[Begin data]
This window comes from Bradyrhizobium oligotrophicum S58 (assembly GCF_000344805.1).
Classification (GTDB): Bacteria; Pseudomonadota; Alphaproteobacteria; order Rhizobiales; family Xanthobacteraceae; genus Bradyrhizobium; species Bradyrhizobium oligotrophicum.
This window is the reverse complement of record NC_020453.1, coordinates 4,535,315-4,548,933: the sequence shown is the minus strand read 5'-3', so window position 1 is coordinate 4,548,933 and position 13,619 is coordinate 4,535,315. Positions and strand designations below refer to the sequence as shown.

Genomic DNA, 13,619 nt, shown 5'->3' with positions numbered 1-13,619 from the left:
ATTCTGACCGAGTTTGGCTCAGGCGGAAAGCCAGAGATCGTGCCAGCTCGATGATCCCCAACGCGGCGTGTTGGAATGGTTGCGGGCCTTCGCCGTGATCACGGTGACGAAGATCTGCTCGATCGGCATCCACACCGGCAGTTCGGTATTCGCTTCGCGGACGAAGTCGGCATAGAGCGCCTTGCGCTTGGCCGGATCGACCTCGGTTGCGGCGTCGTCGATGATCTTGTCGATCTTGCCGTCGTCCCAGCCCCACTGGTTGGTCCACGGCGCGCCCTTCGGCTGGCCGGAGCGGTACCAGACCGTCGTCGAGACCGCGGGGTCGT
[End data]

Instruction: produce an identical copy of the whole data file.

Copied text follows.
This window comes from Bradyrhizobium oligotrophicum S58 (assembly GCF_000344805.1).
Classification (GTDB): Bacteria; Pseudomonadota; Alphaproteobacteria; order Rhizobiales; family Xanthobacteraceae; genus Bradyrhizobium; species Bradyrhizobium oligotrophicum.
This window is the reverse complement of record NC_020453.1, coordinates 4,535,315-4,548,933: the sequence shown is the minus strand read 5'-3', so window position 1 is coordinate 4,548,933 and position 13,619 is coordinate 4,535,315. Positions and strand designations below refer to the sequence as shown.

Genomic DNA, 13,619 nt, shown 5'->3' with positions numbered 1-13,619 from the left:
ATTCTGACCGAGTTTGGCTCAGGCGGAAAGCCAGAGATCGTGCCAGCTCGATGATCCCCAACGCGGCGTGTTGGAATGGTTGCGGGCCTTCGCCGTGATCACGGTGACGAAGATCTGCTCGATCGGCATCCACACCGGCAGTTCGGTATTCGCTTCGCGGACGAAGTCGGCATAGAGCGCCTTGCGCTTGGCCGGATCGACCTCGGTTGCGGCGTCGTCGATGATCTTGTCGATCTTGCCGTCGTCCCAGCCCCACTGGTTGGTCCACGGCGCGCCCTTCGGCTGGCCGGAGCGGTACCAGACCGTCGTCGAGACCGCGGGGTCGT